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Houston Astros sign stealing scandal

From Wikipedia, the free encyclopedia

Astros pitcher Mike Fiers
Mike Fiers, pictured here with the Houston Astros in 2016, brought the scandal to light in an interview with reporters of The Athletic.

The Houston Astros sign stealing scandal resulted from a series of rule-breaking actions by the Houston Astros of Major League Baseball, whereby members of the Astros used technological aids to steal signs of opposing teams during the 2017 and 2018 seasons.

For years, some individuals on other teams had suspected the Astros of stealing signs, but there was no public reporting on the subject until November 2019, when reporters Ken Rosenthal and Evan Drellich at The Athletic published an article detailing the team's activities. Mike Fiers, a pitcher who played for the Astros in 2017, told The Athletic that the organization used a video camera in center field to film the opposing catcher's signals to the pitcher regarding the next pitch. Astros players or team staffers watching the live camera feed behind the dugout used various audio cues to signal to the batter what type of pitch was coming next. MLB opened an investigation into the allegations and confirmed in January 2020 that the Astros illegally used a camera system to steal signs during the 2017 regular season and postseason, during which they won the World Series, as well as in part of the 2018 season. MLB found no evidence of illicit sign stealing in the 2019 season, in which the Astros advanced to the World Series but lost.

As a result, Astros general manager Jeff Luhnow and field manager A. J. Hinch were suspended for the entire 2020 season for failing to prevent the rules violations. The Astros were fined the maximum allowable $5 million and forfeited their first- and second-round picks in the 2020 and 2021 drafts. No players were punished because they had been given immunity by MLB in exchange for their cooperation.[1] The Astros subsequently fired both Luhnow and Hinch on the day their suspensions were announced.[2] MLB's investigation also determined that Boston Red Sox manager Alex Cora helped mastermind the Astros' sign stealing while serving as Hinch's bench coach in 2017; Boston and Cora mutually parted ways the following day, and MLB later suspended Cora through the 2020 postseason. Carlos Beltrán was the only Astros player from 2017 who was specifically named in the report; he had been hired to manage the New York Mets in November 2019 but parted ways with the team after the results of MLB's investigation were announced.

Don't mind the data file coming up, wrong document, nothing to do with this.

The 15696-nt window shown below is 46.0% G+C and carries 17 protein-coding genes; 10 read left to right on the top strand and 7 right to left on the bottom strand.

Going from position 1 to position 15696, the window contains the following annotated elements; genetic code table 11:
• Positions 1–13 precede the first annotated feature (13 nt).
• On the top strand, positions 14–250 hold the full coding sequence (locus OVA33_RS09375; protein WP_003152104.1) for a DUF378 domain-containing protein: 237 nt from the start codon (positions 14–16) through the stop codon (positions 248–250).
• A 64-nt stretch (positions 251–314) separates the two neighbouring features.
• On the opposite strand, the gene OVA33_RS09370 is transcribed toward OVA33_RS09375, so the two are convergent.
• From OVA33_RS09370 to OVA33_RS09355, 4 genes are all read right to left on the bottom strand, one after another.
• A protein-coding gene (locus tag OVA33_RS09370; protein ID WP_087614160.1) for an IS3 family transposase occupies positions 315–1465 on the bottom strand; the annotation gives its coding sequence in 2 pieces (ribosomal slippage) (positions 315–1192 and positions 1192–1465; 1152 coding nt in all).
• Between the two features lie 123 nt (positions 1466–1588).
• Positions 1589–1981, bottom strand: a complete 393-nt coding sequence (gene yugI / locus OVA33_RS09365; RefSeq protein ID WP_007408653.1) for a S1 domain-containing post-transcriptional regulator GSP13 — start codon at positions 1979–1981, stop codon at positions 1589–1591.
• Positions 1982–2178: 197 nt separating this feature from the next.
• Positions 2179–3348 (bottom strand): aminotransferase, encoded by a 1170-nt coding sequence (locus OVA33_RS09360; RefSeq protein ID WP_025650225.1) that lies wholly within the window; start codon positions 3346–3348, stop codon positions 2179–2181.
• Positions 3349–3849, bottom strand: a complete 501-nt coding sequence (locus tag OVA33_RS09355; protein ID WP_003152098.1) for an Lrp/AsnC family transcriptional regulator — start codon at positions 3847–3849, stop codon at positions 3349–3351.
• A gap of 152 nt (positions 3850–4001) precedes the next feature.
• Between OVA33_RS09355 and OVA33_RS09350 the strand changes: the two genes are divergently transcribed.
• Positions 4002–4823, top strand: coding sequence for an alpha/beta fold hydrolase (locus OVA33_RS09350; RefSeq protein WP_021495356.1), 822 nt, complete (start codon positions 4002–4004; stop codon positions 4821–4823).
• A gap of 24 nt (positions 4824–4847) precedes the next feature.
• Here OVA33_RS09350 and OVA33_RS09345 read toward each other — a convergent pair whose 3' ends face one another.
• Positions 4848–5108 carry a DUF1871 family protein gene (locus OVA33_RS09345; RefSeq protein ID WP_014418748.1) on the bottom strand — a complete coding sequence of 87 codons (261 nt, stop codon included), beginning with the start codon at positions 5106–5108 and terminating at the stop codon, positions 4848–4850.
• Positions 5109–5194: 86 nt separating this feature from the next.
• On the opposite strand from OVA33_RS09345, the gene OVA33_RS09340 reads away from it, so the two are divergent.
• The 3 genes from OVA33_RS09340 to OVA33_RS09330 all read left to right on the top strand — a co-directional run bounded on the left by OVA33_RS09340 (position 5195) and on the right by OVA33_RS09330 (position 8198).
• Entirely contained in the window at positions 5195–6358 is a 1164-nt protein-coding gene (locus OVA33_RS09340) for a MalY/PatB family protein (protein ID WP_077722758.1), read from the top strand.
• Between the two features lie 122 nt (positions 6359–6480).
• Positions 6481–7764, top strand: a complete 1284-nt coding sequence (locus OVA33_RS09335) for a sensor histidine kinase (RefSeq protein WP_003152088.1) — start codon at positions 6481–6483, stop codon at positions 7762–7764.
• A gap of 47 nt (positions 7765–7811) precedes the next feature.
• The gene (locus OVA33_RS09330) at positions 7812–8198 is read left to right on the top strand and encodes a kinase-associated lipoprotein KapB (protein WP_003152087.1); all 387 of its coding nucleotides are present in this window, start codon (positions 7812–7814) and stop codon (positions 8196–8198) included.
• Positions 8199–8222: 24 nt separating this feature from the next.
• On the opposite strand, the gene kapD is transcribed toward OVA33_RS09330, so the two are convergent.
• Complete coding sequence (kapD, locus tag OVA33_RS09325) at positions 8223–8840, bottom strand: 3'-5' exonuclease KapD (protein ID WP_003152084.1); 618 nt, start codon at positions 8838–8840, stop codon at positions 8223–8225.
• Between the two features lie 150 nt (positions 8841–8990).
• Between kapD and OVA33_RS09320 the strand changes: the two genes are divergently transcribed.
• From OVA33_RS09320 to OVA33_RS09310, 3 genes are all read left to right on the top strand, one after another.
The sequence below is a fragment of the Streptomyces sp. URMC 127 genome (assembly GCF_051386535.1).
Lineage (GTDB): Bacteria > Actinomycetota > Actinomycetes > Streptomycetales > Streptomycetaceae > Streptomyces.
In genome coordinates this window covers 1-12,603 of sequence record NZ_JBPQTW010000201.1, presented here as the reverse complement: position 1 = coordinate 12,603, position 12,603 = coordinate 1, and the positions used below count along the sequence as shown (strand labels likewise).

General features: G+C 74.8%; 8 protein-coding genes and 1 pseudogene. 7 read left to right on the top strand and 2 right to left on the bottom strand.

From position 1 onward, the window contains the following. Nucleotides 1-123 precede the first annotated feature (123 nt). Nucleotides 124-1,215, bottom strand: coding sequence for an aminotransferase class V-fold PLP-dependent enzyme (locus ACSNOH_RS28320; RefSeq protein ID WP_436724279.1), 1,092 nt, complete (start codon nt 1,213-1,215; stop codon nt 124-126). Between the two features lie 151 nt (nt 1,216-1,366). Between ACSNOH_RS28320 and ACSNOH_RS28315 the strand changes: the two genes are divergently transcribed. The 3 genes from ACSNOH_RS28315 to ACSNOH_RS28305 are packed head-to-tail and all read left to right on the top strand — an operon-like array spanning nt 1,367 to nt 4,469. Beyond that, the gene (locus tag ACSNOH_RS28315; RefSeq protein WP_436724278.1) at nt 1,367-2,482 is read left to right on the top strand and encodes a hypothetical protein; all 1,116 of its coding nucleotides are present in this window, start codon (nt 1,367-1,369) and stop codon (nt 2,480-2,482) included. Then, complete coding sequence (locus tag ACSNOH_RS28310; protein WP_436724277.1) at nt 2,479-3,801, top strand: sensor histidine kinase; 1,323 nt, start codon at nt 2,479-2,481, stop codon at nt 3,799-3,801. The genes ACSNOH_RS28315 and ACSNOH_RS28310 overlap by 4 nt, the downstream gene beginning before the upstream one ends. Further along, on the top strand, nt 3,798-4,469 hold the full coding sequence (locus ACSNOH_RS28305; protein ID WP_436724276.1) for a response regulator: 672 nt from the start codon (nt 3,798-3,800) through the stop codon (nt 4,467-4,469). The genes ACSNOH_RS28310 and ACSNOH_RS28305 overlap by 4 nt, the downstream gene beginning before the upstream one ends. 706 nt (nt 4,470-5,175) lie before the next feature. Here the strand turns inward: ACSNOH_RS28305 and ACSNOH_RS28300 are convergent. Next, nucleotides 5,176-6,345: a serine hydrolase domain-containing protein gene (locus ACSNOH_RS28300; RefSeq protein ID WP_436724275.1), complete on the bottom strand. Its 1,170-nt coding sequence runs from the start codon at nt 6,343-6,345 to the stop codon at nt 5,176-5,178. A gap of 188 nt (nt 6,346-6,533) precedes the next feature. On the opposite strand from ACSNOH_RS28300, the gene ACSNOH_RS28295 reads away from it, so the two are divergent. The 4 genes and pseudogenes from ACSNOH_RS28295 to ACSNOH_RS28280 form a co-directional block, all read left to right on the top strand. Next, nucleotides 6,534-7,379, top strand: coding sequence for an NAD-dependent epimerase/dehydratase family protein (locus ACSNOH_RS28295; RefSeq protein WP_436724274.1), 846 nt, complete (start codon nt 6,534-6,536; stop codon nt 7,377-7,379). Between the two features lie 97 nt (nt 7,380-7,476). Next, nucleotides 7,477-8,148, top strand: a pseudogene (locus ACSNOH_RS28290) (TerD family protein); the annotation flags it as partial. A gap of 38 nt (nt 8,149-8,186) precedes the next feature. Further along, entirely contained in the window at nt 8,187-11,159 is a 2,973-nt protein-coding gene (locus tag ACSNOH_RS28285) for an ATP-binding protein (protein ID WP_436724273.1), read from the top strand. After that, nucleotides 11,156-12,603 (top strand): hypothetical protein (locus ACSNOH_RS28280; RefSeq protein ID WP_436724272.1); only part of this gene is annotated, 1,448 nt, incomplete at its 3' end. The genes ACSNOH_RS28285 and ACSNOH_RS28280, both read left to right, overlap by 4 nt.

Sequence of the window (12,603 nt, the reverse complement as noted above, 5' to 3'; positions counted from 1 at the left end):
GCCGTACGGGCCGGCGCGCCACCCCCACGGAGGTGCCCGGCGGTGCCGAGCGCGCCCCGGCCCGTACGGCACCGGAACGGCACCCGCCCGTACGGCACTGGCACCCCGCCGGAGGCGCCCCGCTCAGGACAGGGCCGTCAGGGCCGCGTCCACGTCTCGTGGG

The sanctions against the Astros were the most severe that MLB has ever issued against a member club,[3] and are among the most severe sanctions for in-game misconduct in baseball history.[4] A Wall Street Journal article published a few weeks after the MLB report described previously unknown details about the sign stealing operation and reported that it originated during the 2016 season, a broader scope than reported by MLB. After the scandal broke, players on the 2017 Astros apologized to varying degrees. The team's actions were heavily criticized by players on other MLB teams. The scandal dominated the 2019–2020 offseason and the start of 2020 spring training.[5] The scandal also led to lawsuits against the Astros and MLB.

Background

Sign stealing is not inherently against baseball rules and has long been considered part of the game.[6] In 2017, The New York Times wrote that sign stealing was "something of an art form in baseball" which "is tolerated, even admired".[7] Many players and coaches are considered masters at stealing signs.[8]

However, Major League Baseball (MLB) has long frowned upon the use of technology to steal signs.[9] In 1961, the National League (NL) banned the use of a "mechanical device" to steal signs.[10] While MLB did not, at the time, specifically ban electronic equipment, it issued a memorandum in 2001 stating that teams cannot use electronic equipment to communicate with each other during games, especially for the purpose of stealing signs.[11] In September 2017, after the Boston Red Sox were fined for using a smartwatch to try to steal signs, Commissioner of Baseball Rob Manfred issued a memo to all 30 clubs warning that future incidents of electronic sign stealing "will be subject to more serious sanctions, including the possible loss of draft picks".[7]

In 2014, as part of the expansion of replay review in MLB, all 30 teams were permitted to install video replay rooms in their stadiums with live camera feeds, and the dugout was permitted to communicate with staffers in the room.[12][13] As MLB realized that teams were potentially using the video replay room for other purposes, including sign stealing, MLB placed league officials in the replay rooms for the first time beginning in the 2018 playoffs.[12]

Prior to the 2019 season, MLB reached an agreement with the MLB Players Association to institute new rules restricting the use of live camera feeds by placing a league official in all 30 replay rooms, and allowing only replay officials to watch in real time while others could only watch with an eight-second delay.[14][15] Tom Verducci of Sports Illustrated said that the ban would include "all non-broadcast outfield cameras from foul pole to foul pole as well as tightening restrictions on in-house video".[16]